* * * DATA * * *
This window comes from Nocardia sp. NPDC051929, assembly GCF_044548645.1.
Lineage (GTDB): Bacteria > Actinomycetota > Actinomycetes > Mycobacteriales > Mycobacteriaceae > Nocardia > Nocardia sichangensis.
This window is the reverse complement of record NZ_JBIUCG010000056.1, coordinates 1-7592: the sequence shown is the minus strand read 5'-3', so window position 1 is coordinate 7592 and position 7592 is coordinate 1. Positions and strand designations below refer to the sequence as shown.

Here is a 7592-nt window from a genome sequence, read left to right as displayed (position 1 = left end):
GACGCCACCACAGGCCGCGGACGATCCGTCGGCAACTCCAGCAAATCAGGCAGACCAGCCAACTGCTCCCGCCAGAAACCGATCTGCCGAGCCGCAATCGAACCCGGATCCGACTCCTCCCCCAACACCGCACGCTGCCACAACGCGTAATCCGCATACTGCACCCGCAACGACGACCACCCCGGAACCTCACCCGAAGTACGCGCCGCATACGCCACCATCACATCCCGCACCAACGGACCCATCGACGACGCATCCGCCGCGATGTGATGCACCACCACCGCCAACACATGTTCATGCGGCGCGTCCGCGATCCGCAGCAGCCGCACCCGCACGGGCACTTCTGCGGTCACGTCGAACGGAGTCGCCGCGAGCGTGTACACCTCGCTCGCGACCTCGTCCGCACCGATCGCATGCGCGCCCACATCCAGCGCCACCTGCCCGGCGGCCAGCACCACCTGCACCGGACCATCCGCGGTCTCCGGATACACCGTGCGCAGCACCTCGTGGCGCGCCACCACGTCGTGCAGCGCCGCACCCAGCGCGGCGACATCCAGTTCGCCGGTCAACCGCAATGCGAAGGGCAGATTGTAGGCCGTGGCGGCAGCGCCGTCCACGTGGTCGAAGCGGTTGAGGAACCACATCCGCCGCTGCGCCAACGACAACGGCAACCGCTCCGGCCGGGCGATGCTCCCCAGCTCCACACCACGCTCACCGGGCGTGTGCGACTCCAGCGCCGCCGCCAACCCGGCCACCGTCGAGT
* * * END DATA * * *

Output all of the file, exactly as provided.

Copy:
This window comes from Nocardia sp. NPDC051929, assembly GCF_044548645.1.
Lineage (GTDB): Bacteria > Actinomycetota > Actinomycetes > Mycobacteriales > Mycobacteriaceae > Nocardia > Nocardia sichangensis.
This window is the reverse complement of record NZ_JBIUCG010000056.1, coordinates 1-7592: the sequence shown is the minus strand read 5'-3', so window position 1 is coordinate 7592 and position 7592 is coordinate 1. Positions and strand designations below refer to the sequence as shown.

Here is a 7592-nt window from a genome sequence, read left to right as displayed (position 1 = left end):
GACGCCACCACAGGCCGCGGACGATCCGTCGGCAACTCCAGCAAATCAGGCAGACCAGCCAACTGCTCCCGCCAGAAACCGATCTGCCGAGCCGCAATCGAACCCGGATCCGACTCCTCCCCCAACACCGCACGCTGCCACAACGCGTAATCCGCATACTGCACCCGCAACGACGACCACCCCGGAACCTCACCCGAAGTACGCGCCGCATACGCCACCATCACATCCCGCACCAACGGACCCATCGACGACGCATCCGCCGCGATGTGATGCACCACCACCGCCAACACATGTTCATGCGGCGCGTCCGCGATCCGCAGCAGCCGCACCCGCACGGGCACTTCTGCGGTCACGTCGAACGGAGTCGCCGCGAGCGTGTACACCTCGCTCGCGACCTCGTCCGCACCGATCGCATGCGCGCCCACATCCAGCGCCACCTGCCCGGCGGCCAGCACCACCTGCACCGGACCATCCGCGGTCTCCGGATACACCGTGCGCAGCACCTCGTGGCGCGCCACCACGTCGTGCAGCGCCGCACCCAGCGCGGCGACATCCAGTTCGCCGGTCAACCGCAATGCGAAGGGCAGATTGTAGGCCGTGGCGGCAGCGCCGTCCACGTGGTCGAAGCGGTTGAGGAACCACATCCGCCGCTGCGCCAACGACAACGGCAACCGCTCCGGCCGGGCGATGCTCCCCAGCTCCACACCACGCTCACCGGGCGTGTGCGACTCCAGCGCCGCCGCCAACCCGGCCACCGTCGAGT